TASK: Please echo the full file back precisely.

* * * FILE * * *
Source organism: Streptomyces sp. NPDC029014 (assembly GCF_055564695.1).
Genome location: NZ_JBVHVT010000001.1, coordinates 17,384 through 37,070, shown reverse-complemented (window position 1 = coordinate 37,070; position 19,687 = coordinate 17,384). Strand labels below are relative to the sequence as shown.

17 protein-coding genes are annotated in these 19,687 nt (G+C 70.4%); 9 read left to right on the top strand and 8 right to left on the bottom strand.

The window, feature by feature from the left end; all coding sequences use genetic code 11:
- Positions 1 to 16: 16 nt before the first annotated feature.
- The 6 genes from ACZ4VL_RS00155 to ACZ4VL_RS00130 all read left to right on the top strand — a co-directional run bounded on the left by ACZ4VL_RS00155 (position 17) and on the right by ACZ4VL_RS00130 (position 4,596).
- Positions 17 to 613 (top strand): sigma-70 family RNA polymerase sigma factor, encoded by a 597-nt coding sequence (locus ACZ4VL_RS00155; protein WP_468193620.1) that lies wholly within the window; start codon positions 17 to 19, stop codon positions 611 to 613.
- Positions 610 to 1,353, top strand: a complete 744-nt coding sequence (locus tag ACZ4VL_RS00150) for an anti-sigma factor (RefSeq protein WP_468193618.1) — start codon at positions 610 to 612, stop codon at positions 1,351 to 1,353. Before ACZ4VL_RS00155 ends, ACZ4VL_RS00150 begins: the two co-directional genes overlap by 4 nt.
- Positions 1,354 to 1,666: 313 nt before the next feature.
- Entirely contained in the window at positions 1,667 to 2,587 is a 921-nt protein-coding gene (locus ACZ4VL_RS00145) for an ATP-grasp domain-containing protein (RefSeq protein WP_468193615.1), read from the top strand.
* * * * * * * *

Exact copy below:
Source organism: Streptomyces sp. NPDC029014 (assembly GCF_055564695.1).
Genome location: NZ_JBVHVT010000001.1, coordinates 17,384 through 37,070, shown reverse-complemented (window position 1 = coordinate 37,070; position 19,687 = coordinate 17,384). Strand labels below are relative to the sequence as shown.

17 protein-coding genes are annotated in these 19,687 nt (G+C 70.4%); 9 read left to right on the top strand and 8 right to left on the bottom strand.

The window, feature by feature from the left end; all coding sequences use genetic code 11:
- Positions 1 to 16: 16 nt before the first annotated feature.
- The 6 genes from ACZ4VL_RS00155 to ACZ4VL_RS00130 all read left to right on the top strand — a co-directional run bounded on the left by ACZ4VL_RS00155 (position 17) and on the right by ACZ4VL_RS00130 (position 4,596).
- Positions 17 to 613 (top strand): sigma-70 family RNA polymerase sigma factor, encoded by a 597-nt coding sequence (locus ACZ4VL_RS00155; protein WP_468193620.1) that lies wholly within the window; start codon positions 17 to 19, stop codon positions 611 to 613.
- Positions 610 to 1,353, top strand: a complete 744-nt coding sequence (locus tag ACZ4VL_RS00150) for an anti-sigma factor (RefSeq protein WP_468193618.1) — start codon at positions 610 to 612, stop codon at positions 1,351 to 1,353. Before ACZ4VL_RS00155 ends, ACZ4VL_RS00150 begins: the two co-directional genes overlap by 4 nt.
- Positions 1,354 to 1,666: 313 nt before the next feature.
- Entirely contained in the window at positions 1,667 to 2,587 is a 921-nt protein-coding gene (locus ACZ4VL_RS00145) for an ATP-grasp domain-containing protein (RefSeq protein WP_468193615.1), read from the top strand.